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Letter of William Parks, 1749.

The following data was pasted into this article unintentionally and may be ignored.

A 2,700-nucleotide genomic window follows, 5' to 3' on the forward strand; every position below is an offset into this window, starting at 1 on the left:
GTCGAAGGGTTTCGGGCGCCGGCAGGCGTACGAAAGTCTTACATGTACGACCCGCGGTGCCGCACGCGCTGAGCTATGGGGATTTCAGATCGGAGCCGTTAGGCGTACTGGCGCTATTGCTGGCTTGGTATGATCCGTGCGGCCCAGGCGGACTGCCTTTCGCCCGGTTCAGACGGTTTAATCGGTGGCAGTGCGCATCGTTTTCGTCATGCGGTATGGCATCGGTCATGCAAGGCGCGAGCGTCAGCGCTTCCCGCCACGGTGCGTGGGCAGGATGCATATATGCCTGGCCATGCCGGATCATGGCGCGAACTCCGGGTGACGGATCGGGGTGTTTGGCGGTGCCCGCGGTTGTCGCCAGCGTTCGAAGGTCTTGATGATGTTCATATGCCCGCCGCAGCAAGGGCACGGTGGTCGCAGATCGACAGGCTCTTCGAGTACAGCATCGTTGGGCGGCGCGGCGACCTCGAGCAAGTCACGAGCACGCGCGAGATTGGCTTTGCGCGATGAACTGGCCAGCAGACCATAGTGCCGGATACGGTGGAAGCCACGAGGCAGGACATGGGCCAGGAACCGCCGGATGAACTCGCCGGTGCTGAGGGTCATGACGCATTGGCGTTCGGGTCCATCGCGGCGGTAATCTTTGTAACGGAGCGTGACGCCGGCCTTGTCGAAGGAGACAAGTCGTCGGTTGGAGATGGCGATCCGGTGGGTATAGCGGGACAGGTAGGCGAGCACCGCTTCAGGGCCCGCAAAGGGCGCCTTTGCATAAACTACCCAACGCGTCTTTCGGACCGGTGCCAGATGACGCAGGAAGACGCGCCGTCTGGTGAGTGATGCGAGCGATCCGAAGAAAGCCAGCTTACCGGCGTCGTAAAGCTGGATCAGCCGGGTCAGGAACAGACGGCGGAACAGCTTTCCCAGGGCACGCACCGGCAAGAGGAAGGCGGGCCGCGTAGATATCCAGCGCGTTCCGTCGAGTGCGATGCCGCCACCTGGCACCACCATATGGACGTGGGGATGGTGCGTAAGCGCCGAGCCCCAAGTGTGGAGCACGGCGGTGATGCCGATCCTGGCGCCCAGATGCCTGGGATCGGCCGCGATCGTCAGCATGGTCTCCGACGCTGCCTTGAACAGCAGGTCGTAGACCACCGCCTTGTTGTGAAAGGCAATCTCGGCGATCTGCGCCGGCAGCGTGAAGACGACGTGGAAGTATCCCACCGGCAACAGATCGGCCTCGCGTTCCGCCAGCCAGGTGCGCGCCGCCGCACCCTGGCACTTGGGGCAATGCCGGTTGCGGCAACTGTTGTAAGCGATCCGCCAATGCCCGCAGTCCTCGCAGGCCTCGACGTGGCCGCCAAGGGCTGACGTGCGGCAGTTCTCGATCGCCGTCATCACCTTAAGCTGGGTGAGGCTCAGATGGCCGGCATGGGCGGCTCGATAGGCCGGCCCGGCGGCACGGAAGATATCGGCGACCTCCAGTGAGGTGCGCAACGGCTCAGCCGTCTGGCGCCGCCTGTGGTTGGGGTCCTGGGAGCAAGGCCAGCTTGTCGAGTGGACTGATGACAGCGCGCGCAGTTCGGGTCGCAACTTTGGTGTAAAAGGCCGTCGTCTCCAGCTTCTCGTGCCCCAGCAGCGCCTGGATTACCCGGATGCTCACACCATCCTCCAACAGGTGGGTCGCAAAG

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To the Honourable the Council William Parks Printer humbly begs Leave to lay before Your Honours the great Concern and Affliction he labours under, by having inadvertently fallen under your Displeasure, for not Printing your Orders in the Gazette. Had he been sensible it was a Duty enjoin'd in his Contract with the Legislative Body, as Printer for the Colony, he would not have hesitated one Moment in the cheerful Discharge of it. But, as on one Hand he apprehended the observance of that Order, was not enjoin'd him by his Contract, and on the other, that the matter contain'd in the said Order would give great offence to one of the Branches of the Legislature with whom he contracted, and thereby greatly prejudice, if not ruin, himself and Family, he confesses, with the greatest Humility his Want of Judgment in what manner to act, in this nice and critical Point. He therefore most humbly prays Your Honours will be pleas'd to take into your consideration, the above Circumstances, the infirmities of human Nature, and the Difficulties a Man must naturally meet with in the struggle with himself, when compell'd to be an Instrument towards his own Ruin; And he, with the greatest submission, hopes, from thence, that Your Honours, in Your known Goodness and Christian Compassion, will be pleas'd to put the most favourable construction on him for this involuntary Offence; for which he most humbly asks Pardon and will for the future take the greatest care to avoid doing anything that may give offence to Your Honours, and always be ready to act and behave in such manner in his station, as will, he humbly hopes, give your Honours satisfaction of his willingness to oblige your Honours as far as is in his Power. [at lower right] Wm Parks.